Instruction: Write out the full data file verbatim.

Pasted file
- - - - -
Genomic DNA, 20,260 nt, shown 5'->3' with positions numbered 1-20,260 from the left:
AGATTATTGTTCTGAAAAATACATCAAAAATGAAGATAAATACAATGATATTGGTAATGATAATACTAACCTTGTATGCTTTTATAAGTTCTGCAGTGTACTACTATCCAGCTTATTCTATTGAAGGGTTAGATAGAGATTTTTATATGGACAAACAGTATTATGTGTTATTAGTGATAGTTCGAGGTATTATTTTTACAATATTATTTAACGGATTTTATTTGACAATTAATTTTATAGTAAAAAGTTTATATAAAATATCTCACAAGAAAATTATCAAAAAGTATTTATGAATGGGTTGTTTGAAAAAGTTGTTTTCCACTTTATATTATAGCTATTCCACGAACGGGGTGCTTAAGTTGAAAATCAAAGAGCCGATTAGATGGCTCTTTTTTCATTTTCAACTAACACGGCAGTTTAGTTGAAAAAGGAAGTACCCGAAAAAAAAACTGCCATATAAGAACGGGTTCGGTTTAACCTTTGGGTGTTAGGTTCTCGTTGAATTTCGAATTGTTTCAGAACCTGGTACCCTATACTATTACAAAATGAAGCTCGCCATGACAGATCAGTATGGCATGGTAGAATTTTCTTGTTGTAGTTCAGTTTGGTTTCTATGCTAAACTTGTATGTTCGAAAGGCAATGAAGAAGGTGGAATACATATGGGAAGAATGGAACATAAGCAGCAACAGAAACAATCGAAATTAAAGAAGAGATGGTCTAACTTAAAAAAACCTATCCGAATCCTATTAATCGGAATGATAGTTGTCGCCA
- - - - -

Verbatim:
Genomic DNA, 20,260 nt, shown 5'->3' with positions numbered 1-20,260 from the left:
AGATTATTGTTCTGAAAAATACATCAAAAATGAAGATAAATACAATGATATTGGTAATGATAATACTAACCTTGTATGCTTTTATAAGTTCTGCAGTGTACTACTATCCAGCTTATTCTATTGAAGGGTTAGATAGAGATTTTTATATGGACAAACAGTATTATGTGTTATTAGTGATAGTTCGAGGTATTATTTTTACAATATTATTTAACGGATTTTATTTGACAATTAATTTTATAGTAAAAAGTTTATATAAAATATCTCACAAGAAAATTATCAAAAAGTATTTATGAATGGGTTGTTTGAAAAAGTTGTTTTCCACTTTATATTATAGCTATTCCACGAACGGGGTGCTTAAGTTGAAAATCAAAGAGCCGATTAGATGGCTCTTTTTTCATTTTCAACTAACACGGCAGTTTAGTTGAAAAAGGAAGTACCCGAAAAAAAAACTGCCATATAAGAACGGGTTCGGTTTAACCTTTGGGTGTTAGGTTCTCGTTGAATTTCGAATTGTTTCAGAACCTGGTACCCTATACTATTACAAAATGAAGCTCGCCATGACAGATCAGTATGGCATGGTAGAATTTTCTTGTTGTAGTTCAGTTTGGTTTCTATGCTAAACTTGTATGTTCGAAAGGCAATGAAGAAGGTGGAATACATATGGGAAGAATGGAACATAAGCAGCAACAGAAACAATCGAAATTAAAGAAGAGATGGTCTAACTTAAAAAAACCTATCCGAATCCTATTAATCGGAATGATAGTTGTCGCCA